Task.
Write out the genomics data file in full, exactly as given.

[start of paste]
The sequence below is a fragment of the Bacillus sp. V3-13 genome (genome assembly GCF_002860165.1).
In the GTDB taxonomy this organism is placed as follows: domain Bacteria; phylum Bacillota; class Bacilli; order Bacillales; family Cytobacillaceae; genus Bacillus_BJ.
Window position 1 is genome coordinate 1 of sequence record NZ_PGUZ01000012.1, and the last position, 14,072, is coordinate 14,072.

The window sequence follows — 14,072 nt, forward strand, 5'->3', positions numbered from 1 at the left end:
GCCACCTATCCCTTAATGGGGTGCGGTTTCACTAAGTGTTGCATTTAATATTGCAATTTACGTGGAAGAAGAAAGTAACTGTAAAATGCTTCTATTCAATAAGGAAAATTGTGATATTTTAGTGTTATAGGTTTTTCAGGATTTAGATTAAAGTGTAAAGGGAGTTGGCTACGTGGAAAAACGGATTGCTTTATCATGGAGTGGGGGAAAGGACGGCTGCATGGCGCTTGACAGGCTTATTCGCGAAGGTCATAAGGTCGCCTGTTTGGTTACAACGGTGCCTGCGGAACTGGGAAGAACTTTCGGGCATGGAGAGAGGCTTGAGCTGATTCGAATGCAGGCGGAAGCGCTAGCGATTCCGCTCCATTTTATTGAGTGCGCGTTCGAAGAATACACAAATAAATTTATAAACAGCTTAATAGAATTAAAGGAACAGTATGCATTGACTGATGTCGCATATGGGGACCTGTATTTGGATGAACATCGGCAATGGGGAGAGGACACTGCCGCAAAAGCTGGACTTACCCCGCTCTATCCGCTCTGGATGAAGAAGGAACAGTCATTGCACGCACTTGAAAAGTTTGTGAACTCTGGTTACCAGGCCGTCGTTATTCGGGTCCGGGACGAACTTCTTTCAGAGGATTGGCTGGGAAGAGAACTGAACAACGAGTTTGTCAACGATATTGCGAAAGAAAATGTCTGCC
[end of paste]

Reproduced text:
The sequence below is a fragment of the Bacillus sp. V3-13 genome (genome assembly GCF_002860165.1).
In the GTDB taxonomy this organism is placed as follows: domain Bacteria; phylum Bacillota; class Bacilli; order Bacillales; family Cytobacillaceae; genus Bacillus_BJ.
Window position 1 is genome coordinate 1 of sequence record NZ_PGUZ01000012.1, and the last position, 14,072, is coordinate 14,072.

The window sequence follows — 14,072 nt, forward strand, 5'->3', positions numbered from 1 at the left end:
GCCACCTATCCCTTAATGGGGTGCGGTTTCACTAAGTGTTGCATTTAATATTGCAATTTACGTGGAAGAAGAAAGTAACTGTAAAATGCTTCTATTCAATAAGGAAAATTGTGATATTTTAGTGTTATAGGTTTTTCAGGATTTAGATTAAAGTGTAAAGGGAGTTGGCTACGTGGAAAAACGGATTGCTTTATCATGGAGTGGGGGAAAGGACGGCTGCATGGCGCTTGACAGGCTTATTCGCGAAGGTCATAAGGTCGCCTGTTTGGTTACAACGGTGCCTGCGGAACTGGGAAGAACTTTCGGGCATGGAGAGAGGCTTGAGCTGATTCGAATGCAGGCGGAAGCGCTAGCGATTCCGCTCCATTTTATTGAGTGCGCGTTCGAAGAATACACAAATAAATTTATAAACAGCTTAATAGAATTAAAGGAACAGTATGCATTGACTGATGTCGCATATGGGGACCTGTATTTGGATGAACATCGGCAATGGGGAGAGGACACTGCCGCAAAAGCTGGACTTACCCCGCTCTATCCGCTCTGGATGAAGAAGGAACAGTCATTGCACGCACTTGAAAAGTTTGTGAACTCTGGTTACCAGGCCGTCGTTATTCGGGTCCGGGACGAACTTCTTTCAGAGGATTGGCTGGGAAGAGAACTGAACAACGAGTTTGTCAACGATATTGCGAAAGAAAATGTCTGCC